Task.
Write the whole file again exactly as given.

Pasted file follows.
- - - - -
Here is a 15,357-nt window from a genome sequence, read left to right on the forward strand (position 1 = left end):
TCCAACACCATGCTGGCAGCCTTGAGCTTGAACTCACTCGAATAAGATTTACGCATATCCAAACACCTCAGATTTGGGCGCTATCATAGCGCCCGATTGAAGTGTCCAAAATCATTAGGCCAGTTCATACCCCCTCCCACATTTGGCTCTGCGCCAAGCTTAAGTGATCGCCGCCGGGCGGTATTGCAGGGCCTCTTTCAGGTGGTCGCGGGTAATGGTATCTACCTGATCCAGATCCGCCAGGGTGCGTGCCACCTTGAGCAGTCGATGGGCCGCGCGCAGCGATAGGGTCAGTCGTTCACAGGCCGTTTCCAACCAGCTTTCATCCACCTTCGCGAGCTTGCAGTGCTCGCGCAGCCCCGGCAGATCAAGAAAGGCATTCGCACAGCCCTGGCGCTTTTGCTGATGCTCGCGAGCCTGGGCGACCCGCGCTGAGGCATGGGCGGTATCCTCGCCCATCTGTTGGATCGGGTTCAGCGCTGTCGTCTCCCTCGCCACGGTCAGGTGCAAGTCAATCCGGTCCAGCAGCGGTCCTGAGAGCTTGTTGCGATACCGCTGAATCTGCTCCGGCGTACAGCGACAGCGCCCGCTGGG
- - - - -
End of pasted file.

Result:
Here is a 15,357-nt window from a genome sequence, read left to right on the forward strand (position 1 = left end):
TCCAACACCATGCTGGCAGCCTTGAGCTTGAACTCACTCGAATAAGATTTACGCATATCCAAACACCTCAGATTTGGGCGCTATCATAGCGCCCGATTGAAGTGTCCAAAATCATTAGGCCAGTTCATACCCCCTCCCACATTTGGCTCTGCGCCAAGCTTAAGTGATCGCCGCCGGGCGGTATTGCAGGGCCTCTTTCAGGTGGTCGCGGGTAATGGTATCTACCTGATCCAGATCCGCCAGGGTGCGTGCCACCTTGAGCAGTCGATGGGCCGCGCGCAGCGATAGGGTCAGTCGTTCACAGGCCGTTTCCAACCAGCTTTCATCCACCTTCGCGAGCTTGCAGTGCTCGCGCAGCCCCGGCAGATCAAGAAAGGCATTCGCACAGCCCTGGCGCTTTTGCTGATGCTCGCGAGCCTGGGCGACCCGCGCTGAGGCATGGGCGGTATCCTCGCCCATCTGTTGGATCGGGTTCAGCGCTGTCGTCTCCCTCGCCACGGTCAGGTGCAAGTCAATCCGGTCCAGCAGCGGTCCTGAGAGCTTGTTGCGATACCGCTGAATCTGCTCCGGCGTACAGCGACAGCGCCCGCTGGG